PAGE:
Maintaining the buoyant moods of shareholders was essential in keeping schemes like these afloat. Companies like the SALC and CPR appealed to investor immortality, offering to name town sites along newly surveyed branch lines after shareholders and company officials. According to Place Names of Alberta: Southern Alberta (Vol. II), the sidings along the Suffield branch line was no exception:
- Agatha – The first siding west of Suffield, was named after Lady Hindlip, a major shareholder in the CPR
- Illingworth – The next siding after Agatha, was named for Illingworth, a shareholder in the SALC, and director of the CPR
- Cecil – Where the Suffield line crossed the Bow, was originally named Terrace, but was renamed to honour Mrs. J.M. Cameron, the wife of the General Superintendent of the CPR
- Armelgra – Located four miles west of the Bow river crossing, was an amalgamation of the words “Arthur Melville Grace”, who was an engineer with the CPR, and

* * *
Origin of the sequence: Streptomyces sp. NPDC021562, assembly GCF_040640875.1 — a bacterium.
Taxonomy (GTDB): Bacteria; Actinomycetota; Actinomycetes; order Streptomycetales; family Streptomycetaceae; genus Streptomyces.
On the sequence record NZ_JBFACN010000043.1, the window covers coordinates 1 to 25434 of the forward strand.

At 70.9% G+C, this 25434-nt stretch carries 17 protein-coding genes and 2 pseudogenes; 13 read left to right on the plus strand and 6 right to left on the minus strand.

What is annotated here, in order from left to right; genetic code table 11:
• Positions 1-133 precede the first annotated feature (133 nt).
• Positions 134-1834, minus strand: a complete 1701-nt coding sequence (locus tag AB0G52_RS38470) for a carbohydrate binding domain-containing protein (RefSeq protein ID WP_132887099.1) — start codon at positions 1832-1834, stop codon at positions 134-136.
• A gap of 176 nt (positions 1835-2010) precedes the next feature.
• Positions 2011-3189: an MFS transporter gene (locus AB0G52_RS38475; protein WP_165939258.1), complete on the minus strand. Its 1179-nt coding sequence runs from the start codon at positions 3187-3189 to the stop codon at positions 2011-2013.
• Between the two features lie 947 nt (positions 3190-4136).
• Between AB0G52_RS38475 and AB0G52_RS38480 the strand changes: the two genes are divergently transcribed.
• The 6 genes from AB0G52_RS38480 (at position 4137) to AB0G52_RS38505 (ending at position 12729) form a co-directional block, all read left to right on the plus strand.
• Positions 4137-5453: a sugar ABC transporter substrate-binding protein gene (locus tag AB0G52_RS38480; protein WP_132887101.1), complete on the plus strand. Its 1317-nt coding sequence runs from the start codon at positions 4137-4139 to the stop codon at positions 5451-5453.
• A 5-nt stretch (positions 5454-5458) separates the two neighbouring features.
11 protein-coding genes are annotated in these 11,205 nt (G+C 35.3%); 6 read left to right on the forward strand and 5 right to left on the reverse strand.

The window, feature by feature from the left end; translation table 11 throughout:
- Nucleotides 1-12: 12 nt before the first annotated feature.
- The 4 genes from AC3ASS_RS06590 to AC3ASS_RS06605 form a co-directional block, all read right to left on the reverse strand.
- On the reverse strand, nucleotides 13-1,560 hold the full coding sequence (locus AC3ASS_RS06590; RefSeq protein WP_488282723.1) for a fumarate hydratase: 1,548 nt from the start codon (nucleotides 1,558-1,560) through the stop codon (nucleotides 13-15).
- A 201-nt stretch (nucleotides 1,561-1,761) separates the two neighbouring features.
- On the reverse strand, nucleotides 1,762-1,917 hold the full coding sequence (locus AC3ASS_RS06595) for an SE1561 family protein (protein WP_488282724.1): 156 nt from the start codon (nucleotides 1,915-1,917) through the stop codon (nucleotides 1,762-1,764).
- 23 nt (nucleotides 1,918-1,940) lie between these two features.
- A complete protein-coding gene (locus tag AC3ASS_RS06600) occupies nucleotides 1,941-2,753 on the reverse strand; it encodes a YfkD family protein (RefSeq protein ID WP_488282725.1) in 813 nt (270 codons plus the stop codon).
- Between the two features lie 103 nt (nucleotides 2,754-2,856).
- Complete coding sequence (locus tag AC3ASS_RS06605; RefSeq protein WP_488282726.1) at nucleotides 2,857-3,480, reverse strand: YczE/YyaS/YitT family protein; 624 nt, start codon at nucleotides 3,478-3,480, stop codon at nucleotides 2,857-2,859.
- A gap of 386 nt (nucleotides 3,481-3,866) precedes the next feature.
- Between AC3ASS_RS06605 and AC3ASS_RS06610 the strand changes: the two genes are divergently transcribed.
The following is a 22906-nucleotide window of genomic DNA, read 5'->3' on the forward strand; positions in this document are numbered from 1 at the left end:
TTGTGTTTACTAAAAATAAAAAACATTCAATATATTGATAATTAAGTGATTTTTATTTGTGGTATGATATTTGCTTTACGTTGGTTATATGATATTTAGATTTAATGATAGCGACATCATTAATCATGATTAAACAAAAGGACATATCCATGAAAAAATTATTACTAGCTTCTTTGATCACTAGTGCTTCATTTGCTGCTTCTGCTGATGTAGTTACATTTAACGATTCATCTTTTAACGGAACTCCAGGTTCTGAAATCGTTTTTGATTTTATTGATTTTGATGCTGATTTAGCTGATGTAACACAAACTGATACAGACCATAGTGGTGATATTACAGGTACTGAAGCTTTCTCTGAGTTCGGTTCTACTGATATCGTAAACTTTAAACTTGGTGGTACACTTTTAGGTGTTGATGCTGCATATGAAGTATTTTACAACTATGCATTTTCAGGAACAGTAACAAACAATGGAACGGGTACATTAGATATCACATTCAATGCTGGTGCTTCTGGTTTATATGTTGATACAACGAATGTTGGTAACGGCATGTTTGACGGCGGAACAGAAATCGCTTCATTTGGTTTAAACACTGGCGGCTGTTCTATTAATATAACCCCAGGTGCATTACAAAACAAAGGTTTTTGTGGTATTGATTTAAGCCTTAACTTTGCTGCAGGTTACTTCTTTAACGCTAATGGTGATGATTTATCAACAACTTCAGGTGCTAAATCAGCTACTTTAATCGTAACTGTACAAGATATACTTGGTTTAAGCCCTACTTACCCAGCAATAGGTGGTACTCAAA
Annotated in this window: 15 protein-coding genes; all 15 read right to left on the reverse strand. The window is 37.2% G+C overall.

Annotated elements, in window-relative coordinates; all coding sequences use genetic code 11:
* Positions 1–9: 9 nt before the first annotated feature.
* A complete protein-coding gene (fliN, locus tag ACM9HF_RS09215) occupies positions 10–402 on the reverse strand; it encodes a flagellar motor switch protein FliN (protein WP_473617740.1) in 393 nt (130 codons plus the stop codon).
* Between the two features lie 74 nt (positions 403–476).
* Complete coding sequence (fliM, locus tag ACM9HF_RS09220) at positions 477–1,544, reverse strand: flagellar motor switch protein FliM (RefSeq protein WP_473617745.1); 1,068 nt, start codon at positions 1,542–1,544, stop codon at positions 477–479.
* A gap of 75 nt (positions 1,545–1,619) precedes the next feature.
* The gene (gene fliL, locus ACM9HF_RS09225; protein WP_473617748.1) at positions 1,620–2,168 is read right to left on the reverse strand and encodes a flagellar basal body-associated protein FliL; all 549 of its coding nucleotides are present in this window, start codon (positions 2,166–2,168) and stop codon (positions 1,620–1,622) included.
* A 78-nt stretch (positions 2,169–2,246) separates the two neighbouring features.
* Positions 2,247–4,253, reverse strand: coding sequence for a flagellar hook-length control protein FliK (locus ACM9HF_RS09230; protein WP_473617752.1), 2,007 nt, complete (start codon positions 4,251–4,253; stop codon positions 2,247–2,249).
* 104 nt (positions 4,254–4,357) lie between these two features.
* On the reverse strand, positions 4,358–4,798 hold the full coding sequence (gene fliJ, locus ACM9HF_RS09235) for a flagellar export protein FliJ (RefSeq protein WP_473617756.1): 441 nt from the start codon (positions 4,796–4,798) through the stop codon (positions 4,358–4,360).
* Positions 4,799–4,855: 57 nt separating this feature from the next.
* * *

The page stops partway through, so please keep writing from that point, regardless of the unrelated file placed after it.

- Vauxhall – Was named for a suburb of London, England in which one of the company shareholders resided
With Retlaw growing by leaps and bounds, and on the verge of incorporation by early 1914, the CPR began laying track on another stretch north and east of the community, adjacent to the SALC main canal. By the late spring, crews had already constructed 27 more miles of track. Needing names for the four newly-surveyed town sites, officials concocted one of their most creative naming conventions yet. Each of the sidings west of “Retlaw” derived its name from that community, starting with “R” at Retlaw, and moving on to:
- E” for Enchant, the first siding west of Retlaw. Originally the Lost Lake Place Names of Alberta ascribes the name to a possible feeling that settlers may have been “enchanted” with their new life
- “T” for Travers, originally the Sweet Valley: The History of Lomond and district speculates the name may have come from a railway surveyor who was present in 1914
- “L” for Lomond, originally the Brunetta It is believed Lomond is derived from one of two sources, Loch Lomond, or the name of an early settler, Lomond Dugal McCarthy
The outbreak of global hostilities in 1914 put the brakes on any construction with work stopping at Lomond in early August 1914. This left the fate of the two remaining sidings in limbo; “Armada”, and the “W” siding, possibly named “Waldeck” (as indicated on Cummins maps from 1914), now known as Pageant.